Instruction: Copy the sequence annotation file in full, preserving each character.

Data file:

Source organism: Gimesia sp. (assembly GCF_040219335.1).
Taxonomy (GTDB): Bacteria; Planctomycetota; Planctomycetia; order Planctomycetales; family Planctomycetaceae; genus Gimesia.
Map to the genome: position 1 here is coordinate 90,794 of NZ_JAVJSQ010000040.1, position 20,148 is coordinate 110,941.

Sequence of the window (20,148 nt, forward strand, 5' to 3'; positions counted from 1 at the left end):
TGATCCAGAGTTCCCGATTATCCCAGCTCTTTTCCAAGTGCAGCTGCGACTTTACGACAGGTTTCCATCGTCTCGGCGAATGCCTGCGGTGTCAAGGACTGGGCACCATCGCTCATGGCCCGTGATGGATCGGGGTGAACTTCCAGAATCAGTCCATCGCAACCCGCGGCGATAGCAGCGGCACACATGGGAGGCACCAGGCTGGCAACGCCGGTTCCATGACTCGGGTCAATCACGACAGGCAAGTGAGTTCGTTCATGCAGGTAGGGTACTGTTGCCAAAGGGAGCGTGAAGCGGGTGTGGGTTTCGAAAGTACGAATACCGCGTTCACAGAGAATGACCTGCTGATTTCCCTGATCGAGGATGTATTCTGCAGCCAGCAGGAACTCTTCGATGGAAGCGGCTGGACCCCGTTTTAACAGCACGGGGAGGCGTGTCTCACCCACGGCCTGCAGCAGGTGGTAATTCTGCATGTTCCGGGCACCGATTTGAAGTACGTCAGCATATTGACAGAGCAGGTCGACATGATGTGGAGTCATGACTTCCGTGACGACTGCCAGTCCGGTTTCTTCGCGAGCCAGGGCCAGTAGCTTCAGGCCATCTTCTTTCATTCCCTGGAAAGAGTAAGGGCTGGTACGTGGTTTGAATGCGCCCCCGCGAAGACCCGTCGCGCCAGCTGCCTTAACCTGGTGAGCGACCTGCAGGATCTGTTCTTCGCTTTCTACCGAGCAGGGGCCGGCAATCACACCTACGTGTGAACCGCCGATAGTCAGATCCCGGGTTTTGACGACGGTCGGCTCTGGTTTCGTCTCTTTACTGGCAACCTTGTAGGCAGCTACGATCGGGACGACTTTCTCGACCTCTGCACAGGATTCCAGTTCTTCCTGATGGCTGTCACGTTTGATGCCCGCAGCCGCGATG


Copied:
Source organism: Gimesia sp. (assembly GCF_040219335.1).
Taxonomy (GTDB): Bacteria; Planctomycetota; Planctomycetia; order Planctomycetales; family Planctomycetaceae; genus Gimesia.
Map to the genome: position 1 here is coordinate 90,794 of NZ_JAVJSQ010000040.1, position 20,148 is coordinate 110,941.

Sequence of the window (20,148 nt, forward strand, 5' to 3'; positions counted from 1 at the left end):
TGATCCAGAGTTCCCGATTATCCCAGCTCTTTTCCAAGTGCAGCTGCGACTTTACGACAGGTTTCCATCGTCTCGGCGAATGCCTGCGGTGTCAAGGACTGGGCACCATCGCTCATGGCCCGTGATGGATCGGGGTGAACTTCCAGAATCAGTCCATCGCAACCCGCGGCGATAGCAGCGGCACACATGGGAGGCACCAGGCTGGCAACGCCGGTTCCATGACTCGGGTCAATCACGACAGGCAAGTGAGTTCGTTCATGCAGGTAGGGTACTGTTGCCAAAGGGAGCGTGAAGCGGGTGTGGGTTTCGAAAGTACGAATACCGCGTTCACAGAGAATGACCTGCTGATTTCCCTGATCGAGGATGTATTCTGCAGCCAGCAGGAACTCTTCGATGGAAGCGGCTGGACCCCGTTTTAACAGCACGGGGAGGCGTGTCTCACCCACGGCCTGCAGCAGGTGGTAATTCTGCATGTTCCGGGCACCGATTTGAAGTACGTCAGCATATTGACAGAGCAGGTCGACATGATGTGGAGTCATGACTTCCGTGACGACTGCCAGTCCGGTTTCTTCGCGAGCCAGGGCCAGTAGCTTCAGGCCATCTTCTTTCATTCCCTGGAAAGAGTAAGGGCTGGTACGTGGTTTGAATGCGCCCCCGCGAAGACCCGTCGCGCCAGCTGCCTTAACCTGGTGAGCGACCTGCAGGATCTGTTCTTCGCTTTCTACCGAGCAGGGGCCGGCAATCACACCTACGTGTGAACCGCCGATAGTCAGATCCCGGGTTTTGACGACGGTCGGCTCTGGTTTCGTCTCTTTACTGGCAACCTTGTAGGCAGCTACGATCGGGACGACTTTCTCGACCTCTGCACAGGATTCCAGTTCTTCCTGATGGCTGTCACGTTTGATGCCCGCAGCCGCGATG